Verizon CanadaOut-of-country roaming fees are expensive, and many people avoid using wireless services beyond their borders. But for some Canadians in Victoria, British Columbia, the roaming charges are popping up while they’re still at home.

Why is this happening? The fact the city is located in close proximity to the Canada-U.S. border is mostly to blame. Residents who live or travel within certain areas of Victoria routinely get dinged with the roaming charges – sometimes a few cents, sometimes a whole lot more.

Service providers in the area say they are well aware of the issue, and are taking steps to improve their systems to prevent the accidental roaming, including software upgrades and changing the tilt of antennas on cell towers.

“There’s been a few times when a call or text will be marked as being out of country,” Victoria resident Dave Shishkoff told the Victoria Times Colonist. “I called Rogers and they did reverse it. But it’s annoying that I’m in the capital of B.C. and cell service is so bad that I’m getting charged for U.S. roaming while I’m still obviously in the city.”

Though those who have fought for a refund have received it, providers are still placing the onus on the customer to report accidental roaming … if they can understand their bill, of course.

Seniors Going High Tech

seniorAlthough it may seem like your parents or grandparents are seriously lagging when it comes to tech, a new study shows they’re not as behind the times as one may think. But don’t get too excited – seniors still have a ways to go before they’re caught up on modern trends.

A survey done by Media Technology Monitor (MTM) found 61 percent of seniors own a cellphone, but only one in eight have a smartphone. Seventeen percent use their phone to text, while seven percent surf the Internet on their device and five percent email.

Online television, such as Netflix, is less likely to entice seniors than younger generations. Eleven percent of seniors have watched a TV clip online – 21 percent of videos watched by seniors are on YouTube – but only five percent have finished an entire episode.

Use of devices such as tablets and MP3 players is still scarce among the older generations, but not completely nonexistent. Twelve percent of seniors have a tablet, and eight percent of those have an iPad. However, this is not too much of an age related gap, because only 33 percent of people under age 68 have a tablet. About 14 percent of seniors have an MP3 player, while even less choose to stream music online.

These statistics show a slow but definite truth. Seniors will eventually adapt to tech trends as time marches on.

Is Nintendo on its Last Legs?

nintendoNintendo was once the rage of the video game world, but it has slowly been losing its status. While consoles will never completely die, the Super Mario-maker has begun to realize the unconventional direction it has taken may be damaging in the long run.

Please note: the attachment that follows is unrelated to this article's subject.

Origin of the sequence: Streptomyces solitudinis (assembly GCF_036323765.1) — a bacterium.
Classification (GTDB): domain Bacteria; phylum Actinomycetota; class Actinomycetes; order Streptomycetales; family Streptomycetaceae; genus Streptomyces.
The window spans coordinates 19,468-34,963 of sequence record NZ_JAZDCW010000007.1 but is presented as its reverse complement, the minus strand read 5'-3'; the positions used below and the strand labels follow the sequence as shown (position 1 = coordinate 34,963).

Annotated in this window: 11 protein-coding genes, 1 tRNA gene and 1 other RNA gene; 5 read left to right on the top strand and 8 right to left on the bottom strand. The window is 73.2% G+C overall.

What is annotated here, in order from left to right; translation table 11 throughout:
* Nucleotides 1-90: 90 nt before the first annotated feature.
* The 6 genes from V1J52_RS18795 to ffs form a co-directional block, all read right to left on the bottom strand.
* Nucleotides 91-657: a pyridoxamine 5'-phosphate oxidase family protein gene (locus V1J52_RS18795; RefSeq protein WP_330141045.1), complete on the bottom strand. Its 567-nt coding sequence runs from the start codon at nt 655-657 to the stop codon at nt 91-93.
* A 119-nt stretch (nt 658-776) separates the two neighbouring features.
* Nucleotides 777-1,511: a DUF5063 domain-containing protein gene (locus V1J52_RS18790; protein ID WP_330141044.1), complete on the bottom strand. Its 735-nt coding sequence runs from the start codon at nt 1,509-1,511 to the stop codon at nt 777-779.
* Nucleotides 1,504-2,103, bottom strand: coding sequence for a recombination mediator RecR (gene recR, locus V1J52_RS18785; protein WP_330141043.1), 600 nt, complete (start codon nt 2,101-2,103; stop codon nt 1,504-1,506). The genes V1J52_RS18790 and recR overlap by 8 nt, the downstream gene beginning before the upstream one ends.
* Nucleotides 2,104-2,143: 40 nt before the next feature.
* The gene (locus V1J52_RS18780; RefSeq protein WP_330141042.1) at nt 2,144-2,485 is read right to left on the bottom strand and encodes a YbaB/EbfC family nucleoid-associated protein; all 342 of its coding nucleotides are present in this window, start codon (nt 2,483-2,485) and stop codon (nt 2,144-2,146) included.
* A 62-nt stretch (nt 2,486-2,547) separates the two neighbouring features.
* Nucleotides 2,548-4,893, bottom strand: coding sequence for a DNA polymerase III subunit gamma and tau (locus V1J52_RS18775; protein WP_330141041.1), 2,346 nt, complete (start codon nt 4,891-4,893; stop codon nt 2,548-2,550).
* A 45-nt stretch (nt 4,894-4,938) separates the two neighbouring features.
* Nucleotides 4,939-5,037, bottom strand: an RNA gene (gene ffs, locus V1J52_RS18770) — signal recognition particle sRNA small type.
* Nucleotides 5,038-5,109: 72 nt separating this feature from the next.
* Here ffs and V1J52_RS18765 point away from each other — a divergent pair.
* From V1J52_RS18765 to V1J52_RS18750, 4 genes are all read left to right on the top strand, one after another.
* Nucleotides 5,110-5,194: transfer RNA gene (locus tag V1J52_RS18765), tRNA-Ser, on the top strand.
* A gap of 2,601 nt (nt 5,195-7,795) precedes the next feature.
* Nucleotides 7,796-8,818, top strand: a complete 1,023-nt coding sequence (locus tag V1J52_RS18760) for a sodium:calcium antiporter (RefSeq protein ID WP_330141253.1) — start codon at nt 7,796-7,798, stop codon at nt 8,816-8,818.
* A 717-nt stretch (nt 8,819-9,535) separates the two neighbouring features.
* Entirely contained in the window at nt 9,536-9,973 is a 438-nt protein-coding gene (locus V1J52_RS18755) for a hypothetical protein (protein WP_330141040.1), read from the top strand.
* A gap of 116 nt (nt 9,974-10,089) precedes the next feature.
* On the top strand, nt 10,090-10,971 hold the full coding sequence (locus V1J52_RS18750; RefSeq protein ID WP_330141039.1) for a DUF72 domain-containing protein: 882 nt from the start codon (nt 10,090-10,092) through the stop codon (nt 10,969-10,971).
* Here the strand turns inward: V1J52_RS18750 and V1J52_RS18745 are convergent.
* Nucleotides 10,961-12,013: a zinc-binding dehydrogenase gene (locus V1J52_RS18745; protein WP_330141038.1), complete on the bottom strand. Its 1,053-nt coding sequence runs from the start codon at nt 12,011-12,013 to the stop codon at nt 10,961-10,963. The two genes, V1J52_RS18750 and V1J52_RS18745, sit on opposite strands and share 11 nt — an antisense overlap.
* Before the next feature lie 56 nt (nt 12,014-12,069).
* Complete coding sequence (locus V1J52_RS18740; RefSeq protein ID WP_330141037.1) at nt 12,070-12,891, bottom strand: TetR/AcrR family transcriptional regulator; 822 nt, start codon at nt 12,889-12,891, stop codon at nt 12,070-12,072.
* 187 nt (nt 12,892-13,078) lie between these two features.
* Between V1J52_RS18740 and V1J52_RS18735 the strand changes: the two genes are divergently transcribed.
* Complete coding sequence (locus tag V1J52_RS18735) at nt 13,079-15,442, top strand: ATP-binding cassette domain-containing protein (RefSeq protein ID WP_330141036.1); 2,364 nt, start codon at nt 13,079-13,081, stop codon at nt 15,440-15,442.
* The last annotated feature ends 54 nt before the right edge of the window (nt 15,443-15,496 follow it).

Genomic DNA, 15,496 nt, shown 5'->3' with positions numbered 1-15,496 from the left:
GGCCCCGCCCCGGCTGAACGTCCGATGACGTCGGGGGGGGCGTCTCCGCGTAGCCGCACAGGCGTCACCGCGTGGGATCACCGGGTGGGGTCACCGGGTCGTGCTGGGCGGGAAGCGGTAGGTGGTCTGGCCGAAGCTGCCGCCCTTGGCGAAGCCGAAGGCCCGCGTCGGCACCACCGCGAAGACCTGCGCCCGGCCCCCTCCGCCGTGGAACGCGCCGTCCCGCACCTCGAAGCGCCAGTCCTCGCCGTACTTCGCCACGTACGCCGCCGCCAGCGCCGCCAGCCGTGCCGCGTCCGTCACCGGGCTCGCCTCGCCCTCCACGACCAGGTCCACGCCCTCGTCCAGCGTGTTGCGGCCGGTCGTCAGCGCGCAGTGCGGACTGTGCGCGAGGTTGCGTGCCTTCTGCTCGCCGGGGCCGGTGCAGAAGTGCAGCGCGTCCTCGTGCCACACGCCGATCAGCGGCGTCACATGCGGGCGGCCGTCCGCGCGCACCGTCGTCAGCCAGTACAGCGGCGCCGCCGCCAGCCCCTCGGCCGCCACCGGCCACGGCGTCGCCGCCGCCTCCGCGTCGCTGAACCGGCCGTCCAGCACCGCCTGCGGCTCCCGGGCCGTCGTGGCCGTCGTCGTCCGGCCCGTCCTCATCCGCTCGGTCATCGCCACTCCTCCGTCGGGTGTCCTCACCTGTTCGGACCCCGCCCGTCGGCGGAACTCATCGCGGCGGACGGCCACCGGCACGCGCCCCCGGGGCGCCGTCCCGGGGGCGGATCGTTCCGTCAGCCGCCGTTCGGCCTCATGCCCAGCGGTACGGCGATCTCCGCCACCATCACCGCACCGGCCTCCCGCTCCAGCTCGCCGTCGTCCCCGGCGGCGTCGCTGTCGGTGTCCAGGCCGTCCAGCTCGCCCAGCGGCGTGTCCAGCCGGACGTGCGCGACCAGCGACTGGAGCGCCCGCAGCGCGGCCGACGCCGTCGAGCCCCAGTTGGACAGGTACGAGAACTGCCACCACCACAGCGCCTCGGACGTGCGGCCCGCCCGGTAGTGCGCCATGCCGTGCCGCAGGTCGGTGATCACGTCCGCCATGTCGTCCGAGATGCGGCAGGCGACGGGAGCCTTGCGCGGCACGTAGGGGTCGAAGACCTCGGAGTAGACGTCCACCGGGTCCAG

Recently, the Japanese company reported it will likely experience a $240 million loss, instead of a $100 million profit, by its March year-end. The Wii U is primarily to blame, with only 2.8 million units being scooped up, a far cry from the nine million the company’s projected. Needless to say, Nintendo is facing what might be its darkest hour.

Despite this, there are many fanatics out there who are loyal to the beloved video game company. If Nintendo was to come out with games that were more accessible to devices such as tablets, then the company could potentially see a huge turn around. Same thing if it dove into the development of a serious console that could compete against the likes of Sony’s Playstation 4 and Microsoft’s Xbox One. But one thing is clear – change is necessary otherwise Nintendo cannot hope to compete.

Sprint Prepares for Wi-Fi Calling

Sprint logoWhat happens when you’re in a building with low cell-reception, but a strong Wi-Fi connection? Or when you cannot bear to use those last precious few voice minutes left in your plan? That’s when Wi-Fi calling comes in handy.

Virgin and T-Mobile have offered Wi-Fi calling in one form or another for some time, but it seems Sprint is now ready to jump on board. Insiders say plans are in the works to launch Wi-Fi calling for select Samsung devices and all new devices running Android 4.2 or higher.

A training manual obtained by Android Central indicates Wi-Fi calling and texting will come first to the Samsung Galaxy S4 Mini and Galaxy Mega, though a launch date has not yet been confirmed. There would be no additional cost for the offering and Wi-Fi texting is also be included in the plan. Users would have to enable the feature by visiting sprint.com/manage.

There are restrictions to the service, of course. Wi-Fi calls would only be available within the U.S., Puerto Rico, and the U.S. Virgin Islands. Android users would have to turn on their Location Services, and calls started using minutes cannot be switched to Wi-Fi, or vice versa.